OTHER RELATED TECHNIQUES
While this paper represents the first mention of the use of such software for paleopalynology, other superior imaging techniques do exist. The most familiar is of course the scanning electron microscope (SEM), which uses a focused beam of electrons for analyzing the specimen. The possibility of magnification with larger depth of field makes it a very desirable and useful tool for palynology (Ferguson et al. 2007). While it is evident that electron microscopy is an important tool for palynological morphological analysis, its use is limited by a number of factors. The preparation techniques for the samples differ completely from those routinely used for optical microscopy. Pollen grains must be mounted on a metallic stub and metallized by ion sputtering prior to observation. This implies that samples previously mounted in a permanent medium on a microscope slide cannot be analyzed under SEM.
Another lesser known tool is the confocal laser scanning microscope (CLSM). This microscopical technique, derived from optical microscopy, allows for the imaging of very thin optical sections (at a micrometer scale) (Cogswell and Sheppard 1992;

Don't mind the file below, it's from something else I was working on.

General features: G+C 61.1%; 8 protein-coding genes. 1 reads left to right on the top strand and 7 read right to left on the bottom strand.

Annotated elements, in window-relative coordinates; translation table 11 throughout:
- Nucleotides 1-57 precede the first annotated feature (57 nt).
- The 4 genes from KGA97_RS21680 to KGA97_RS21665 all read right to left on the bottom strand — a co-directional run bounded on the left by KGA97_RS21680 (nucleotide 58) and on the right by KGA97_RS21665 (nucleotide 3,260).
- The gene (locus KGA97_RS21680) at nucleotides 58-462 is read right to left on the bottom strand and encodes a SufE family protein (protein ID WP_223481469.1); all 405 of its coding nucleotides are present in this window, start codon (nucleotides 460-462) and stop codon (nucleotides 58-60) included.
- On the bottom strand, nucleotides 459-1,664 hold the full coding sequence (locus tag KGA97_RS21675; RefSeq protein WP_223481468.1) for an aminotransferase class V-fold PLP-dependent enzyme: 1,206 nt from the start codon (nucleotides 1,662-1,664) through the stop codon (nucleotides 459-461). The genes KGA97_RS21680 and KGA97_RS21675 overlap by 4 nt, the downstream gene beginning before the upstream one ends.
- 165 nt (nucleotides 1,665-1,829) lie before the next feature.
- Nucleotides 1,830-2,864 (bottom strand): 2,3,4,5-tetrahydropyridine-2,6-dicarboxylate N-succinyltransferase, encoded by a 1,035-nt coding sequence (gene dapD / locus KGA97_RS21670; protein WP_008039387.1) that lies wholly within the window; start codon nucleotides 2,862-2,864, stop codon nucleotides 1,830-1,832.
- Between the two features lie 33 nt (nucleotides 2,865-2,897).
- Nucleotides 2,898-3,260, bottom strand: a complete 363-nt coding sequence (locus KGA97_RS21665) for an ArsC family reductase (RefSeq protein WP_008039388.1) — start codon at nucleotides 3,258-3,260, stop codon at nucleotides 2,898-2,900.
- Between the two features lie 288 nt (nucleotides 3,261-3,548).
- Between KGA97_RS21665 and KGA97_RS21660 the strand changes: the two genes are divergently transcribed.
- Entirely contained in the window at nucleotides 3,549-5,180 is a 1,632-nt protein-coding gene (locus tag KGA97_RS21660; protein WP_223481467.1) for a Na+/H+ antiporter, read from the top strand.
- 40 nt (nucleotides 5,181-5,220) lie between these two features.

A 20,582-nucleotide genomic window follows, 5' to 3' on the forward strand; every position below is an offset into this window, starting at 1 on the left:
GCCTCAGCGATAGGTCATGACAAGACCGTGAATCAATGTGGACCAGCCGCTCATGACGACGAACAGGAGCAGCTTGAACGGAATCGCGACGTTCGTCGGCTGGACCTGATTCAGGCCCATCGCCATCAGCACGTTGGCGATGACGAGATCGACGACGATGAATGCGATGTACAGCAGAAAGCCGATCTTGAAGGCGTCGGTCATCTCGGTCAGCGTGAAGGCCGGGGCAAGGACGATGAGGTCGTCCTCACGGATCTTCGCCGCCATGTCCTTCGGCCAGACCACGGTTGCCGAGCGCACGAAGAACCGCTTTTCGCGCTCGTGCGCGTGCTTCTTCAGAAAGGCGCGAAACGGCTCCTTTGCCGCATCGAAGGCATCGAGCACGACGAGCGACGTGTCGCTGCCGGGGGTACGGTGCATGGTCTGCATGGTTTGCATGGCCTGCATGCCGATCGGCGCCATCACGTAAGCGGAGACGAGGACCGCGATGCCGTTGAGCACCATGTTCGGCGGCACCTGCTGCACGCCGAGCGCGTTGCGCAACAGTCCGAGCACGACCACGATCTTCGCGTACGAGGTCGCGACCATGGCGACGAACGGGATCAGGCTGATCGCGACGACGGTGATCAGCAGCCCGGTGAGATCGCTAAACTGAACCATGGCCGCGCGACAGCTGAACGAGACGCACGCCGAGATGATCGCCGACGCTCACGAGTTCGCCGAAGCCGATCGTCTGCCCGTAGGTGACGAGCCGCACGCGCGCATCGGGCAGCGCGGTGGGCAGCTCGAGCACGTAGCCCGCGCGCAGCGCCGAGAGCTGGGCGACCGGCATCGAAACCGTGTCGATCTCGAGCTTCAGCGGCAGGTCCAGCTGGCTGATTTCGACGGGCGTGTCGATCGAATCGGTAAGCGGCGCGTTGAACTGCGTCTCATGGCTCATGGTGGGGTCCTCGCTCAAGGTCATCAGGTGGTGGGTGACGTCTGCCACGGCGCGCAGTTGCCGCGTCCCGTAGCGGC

Sheppard and Shotton 1997;
Claxton et al. 2005). These optical sections are not only very thin, but also do not present any out of focus zone corresponding to the parts of the object above and below the focus plane. Computer reconstruction from these thin sections allows for very precise three- dimensional reconstruction that can be viewed from different angles. This approach is valuable as it represents a non-invasive way of re-imaging and re-investigating type collections. Use of CLSM for paleopalynology on the
Duxbury (1983) Albian dinoflagellate cysts collection was part of a project undertaken by the Natural History Museum of London (Feist-Burkhardt et al 1998;
Feist-Burkhardt and Pross 1998).
However, both electron microscopy and confocal laser microscopy require the use of expensive heavy items of equipment, which may not be routinely available in any palynological laboratory. In contrast, optical microscopes are part of the standard equipment, and optical photomicrographs are still the standard for comparison. CombineZM, and similar software, can be routinely used as a convenient way to depict palynomorphs in publications, but they do not pretend to replace more advanced imaging methods.